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There comes a time in life that throws you a curve ball. At that moment, the feelings of dread can be quite daunting. Honestly, have you ever d

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There comes a time in life that throws you a curve ball. At that moment, the feelings of dread can be quite daunting.

Honestly, have you ever done something so stupid that you wish you could step back in time to fix it? A mistake that could cost you sleep and hunger? If not, I did, and it was such a rookie mistake that I will always double-check to make sure it doesn’t happen again.

I’m talking about remembering to change your money. Converting it into the proper currency for the region you are going to. Yes, I did it. I forgot to exchange my money from Pounds Sterling to Euros. Now, sometimes this isn’t an issue, because you can at times be in the right city that has exchange booths open late at night. But what happens when you land in a place (via hitchhiking or other means) where the only thing open is a Hostel or Hotel? There are no exchange machines or people to help you. No matter how much you beg the lady at the Hostel, she won’t accept US Dollars or Pounds (mind you, this scenario is if you are not traveling with a credit card).

Yep, you got it. You’re stuck to sleep wherever you can for that night. You have all the money in the world, but it won’t do you any good if you don’t have the proper currency. This happened to me when I landed in Ghent, Belgium, and I had no Euros. I should have exchanged a bit while I was still in London. Oops, such is life and there is not much you can do about it. I ended up sleeping in the lobby of the Hostel that night (in a not-so-comfy armchair) because the lady had pity on me. Very adventurous.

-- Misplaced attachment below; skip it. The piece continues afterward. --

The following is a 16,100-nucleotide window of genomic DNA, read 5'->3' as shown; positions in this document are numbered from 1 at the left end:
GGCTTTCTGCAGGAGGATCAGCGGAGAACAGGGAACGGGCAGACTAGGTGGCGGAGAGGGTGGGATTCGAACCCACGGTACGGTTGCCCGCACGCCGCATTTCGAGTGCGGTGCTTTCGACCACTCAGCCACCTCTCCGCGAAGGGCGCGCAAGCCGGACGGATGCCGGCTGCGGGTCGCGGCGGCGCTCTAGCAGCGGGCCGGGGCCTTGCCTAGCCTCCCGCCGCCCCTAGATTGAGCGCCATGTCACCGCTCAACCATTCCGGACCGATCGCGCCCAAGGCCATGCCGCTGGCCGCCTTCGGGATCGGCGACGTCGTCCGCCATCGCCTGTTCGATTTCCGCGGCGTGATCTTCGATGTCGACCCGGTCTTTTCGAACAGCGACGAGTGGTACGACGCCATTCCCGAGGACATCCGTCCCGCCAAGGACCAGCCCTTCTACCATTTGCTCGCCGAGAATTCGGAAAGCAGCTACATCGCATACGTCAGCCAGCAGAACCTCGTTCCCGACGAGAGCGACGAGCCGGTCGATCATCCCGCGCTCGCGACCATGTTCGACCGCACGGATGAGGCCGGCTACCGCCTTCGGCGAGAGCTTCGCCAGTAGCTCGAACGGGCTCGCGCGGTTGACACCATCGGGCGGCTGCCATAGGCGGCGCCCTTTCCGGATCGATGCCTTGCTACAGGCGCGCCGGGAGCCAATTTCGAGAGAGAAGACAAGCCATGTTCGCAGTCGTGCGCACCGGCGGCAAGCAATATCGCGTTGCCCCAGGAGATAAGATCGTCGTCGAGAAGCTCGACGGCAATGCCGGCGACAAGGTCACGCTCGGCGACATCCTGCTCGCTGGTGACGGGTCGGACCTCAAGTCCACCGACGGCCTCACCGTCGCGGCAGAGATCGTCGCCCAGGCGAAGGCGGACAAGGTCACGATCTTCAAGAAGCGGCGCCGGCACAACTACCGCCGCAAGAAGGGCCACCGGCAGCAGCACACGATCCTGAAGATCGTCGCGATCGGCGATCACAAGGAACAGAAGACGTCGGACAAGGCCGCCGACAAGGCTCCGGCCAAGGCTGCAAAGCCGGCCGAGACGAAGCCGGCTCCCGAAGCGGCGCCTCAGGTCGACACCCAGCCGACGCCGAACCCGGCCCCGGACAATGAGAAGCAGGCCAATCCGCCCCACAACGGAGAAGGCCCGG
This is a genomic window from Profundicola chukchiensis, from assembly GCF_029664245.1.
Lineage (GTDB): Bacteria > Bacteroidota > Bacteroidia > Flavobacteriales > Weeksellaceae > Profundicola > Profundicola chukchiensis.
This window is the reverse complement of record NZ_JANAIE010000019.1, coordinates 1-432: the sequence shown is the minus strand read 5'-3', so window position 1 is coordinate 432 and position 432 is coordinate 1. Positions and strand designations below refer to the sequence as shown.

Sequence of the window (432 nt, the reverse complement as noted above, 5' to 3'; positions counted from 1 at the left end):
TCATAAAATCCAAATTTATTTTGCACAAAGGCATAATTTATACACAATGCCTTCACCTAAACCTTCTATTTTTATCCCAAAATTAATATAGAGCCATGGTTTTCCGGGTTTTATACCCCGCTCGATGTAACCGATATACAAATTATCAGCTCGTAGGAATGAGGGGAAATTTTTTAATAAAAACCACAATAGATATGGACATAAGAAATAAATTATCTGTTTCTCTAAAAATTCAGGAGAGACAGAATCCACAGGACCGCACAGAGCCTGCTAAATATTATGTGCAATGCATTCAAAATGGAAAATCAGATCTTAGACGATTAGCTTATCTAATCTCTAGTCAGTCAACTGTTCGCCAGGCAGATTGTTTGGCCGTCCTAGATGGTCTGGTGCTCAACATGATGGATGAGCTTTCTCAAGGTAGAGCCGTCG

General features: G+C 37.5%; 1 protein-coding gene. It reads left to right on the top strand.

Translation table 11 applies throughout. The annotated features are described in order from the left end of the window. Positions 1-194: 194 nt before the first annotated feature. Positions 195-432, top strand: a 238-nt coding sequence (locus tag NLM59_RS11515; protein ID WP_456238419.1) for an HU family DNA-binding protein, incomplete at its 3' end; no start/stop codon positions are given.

What was worse? It was the weekend and an exchange bank wouldn’t be open until Monday morning. I had no food or shelter or means of getting out of there. I needed to eat and get the hell out of Ghent and on to Antwerp, a nice large city that I knew would have an exchange bank. I did the only thing I could think of, I called home. Sometimes it’s your only out, and you have to rely on the people you love to bail you out. I made a call from a Western Union (these are everywhere and open all the time thank goodness) the next day and my father wired me $50 which came out to 36 Euros. This would feed me and get me the heck out of this town.

And so it did. I went to the train station and bought a ticket for 8 Euros straight to Antwerp, the Diamond capital of the world. I arrived in about 40 minutes and immediately exchanged $500 for Euros. Simple to do once you’re in the right town that doesn’t close up for the whole weekend.

So, please don’t make my mistake. It might seem very simple, but it can be forgotten. It was careless and the ultimate rookie traveler mistake, but don’t get stuck without local currency. You might get lucky and find someone that will accept your green peso but don’t count on it.

This isn’t one of those times, among many, where I had to take one of my weekend breaks, and got all messed with my travel plans. Heck, that happens to me so frequently that I can barely tell anymore when it is not going to end up being the result of a quick trip. But still funny anyway, I think, don’t you?

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